yet another disturbing event

About 30 minutes ago I was walking back from eating lunch at Now Zone on Nguyen Van Cu St and was on the pavement verging the Nga sau Cong hoa roundabout midway between Ng. Van Cu and Pham Viet Chanh outside the German beer restaurant. This roundabout is the confluence of Ng. Thi Minh Khai, Ly Thai To, Hung Vuong, Tran Phu, Pham Viet Chanh and Ng. Van Cu street’s and is a very busy intersection. It’s also the confluence point for Districts 1, 3 and 5.

I heard some shouting coming from within the traffic and looked up to see two men on a motorbike heading in the wrong direction against the traffic flow with two other men seemingly in pursuit about two bike lengths behind them. The passenger on the second bike was doing all the yelling and waving his arms about, either telling people to get out of the way or to stop the two men in front. It was very difficult to hear because of the heavy traffic noise. I quickly noticed that the passenger on the second bike was holding a black automatic pistol in his hand, and I should point out that all four men were dressed in civilian clothes.

Traffic in the centre of the intersection quickly became chaotic, but somehow the pursued were finding a way through with the two on their tail seeming to get closer. In amongst the chaos the guy on the back of the second bike fired the pistol in the air, and I have to tell you, the sharp report of the shot scared the hell out of me. The two bikes were lost to view in the traffic then and I (should I say “we” because by now the street was packed with onlookers), could not see them until they came out into Ng. Van Cu and headed off towards District 4.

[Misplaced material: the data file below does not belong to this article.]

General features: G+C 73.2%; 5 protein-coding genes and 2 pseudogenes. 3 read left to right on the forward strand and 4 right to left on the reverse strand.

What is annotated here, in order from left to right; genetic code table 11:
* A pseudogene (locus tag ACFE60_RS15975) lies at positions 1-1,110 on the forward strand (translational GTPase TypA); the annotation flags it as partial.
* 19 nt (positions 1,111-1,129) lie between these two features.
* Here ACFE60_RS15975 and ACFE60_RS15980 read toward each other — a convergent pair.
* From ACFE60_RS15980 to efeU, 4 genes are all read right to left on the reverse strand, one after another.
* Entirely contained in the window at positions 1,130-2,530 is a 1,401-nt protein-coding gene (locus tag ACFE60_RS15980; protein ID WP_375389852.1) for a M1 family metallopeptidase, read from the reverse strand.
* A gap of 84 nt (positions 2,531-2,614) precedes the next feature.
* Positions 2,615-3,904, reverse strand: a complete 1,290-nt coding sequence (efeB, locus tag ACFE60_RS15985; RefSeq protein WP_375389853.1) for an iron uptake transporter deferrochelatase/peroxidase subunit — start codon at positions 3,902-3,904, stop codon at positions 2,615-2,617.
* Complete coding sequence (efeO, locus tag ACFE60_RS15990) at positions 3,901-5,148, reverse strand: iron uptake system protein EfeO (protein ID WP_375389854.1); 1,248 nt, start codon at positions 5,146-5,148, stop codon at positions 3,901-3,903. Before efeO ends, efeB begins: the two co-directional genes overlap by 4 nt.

I have a thing about unexpectedly hearing guns fired that no doubt is a legacy from my time in the army and I don’t mind admitting that the hairs were still standing up on the back of my neck when I reached my house. I’m sure that, by their actions, these were police chasing criminals, but it was unnerving nevertheless. I seem to have a knack lately for being on the scene as this previous article describes. Is it just my random fortune to witness these events, or is this city becoming more prone to this type of action? I hope it’s not the latter.

a disturbing event

I witnessed an event yesterday that left me feeling very disturbed. I was riding my motorbike along Nguyen Huu Can around 11.30 when suddenly, right in front of me I saw what at first appeared to be a traffic accident and a resulting scuffle. I assumed that one motorbike had somehow accidentally clipped another and brought it down in the heavy morning traffic and those involved had begun throwing punches. However, my initial observation was only partly correct. It quickly became apparent that not one, but at least two motorbikes had been in pursuit of this one bike and that they had deliberately brought it down in order to apprehend the people on it.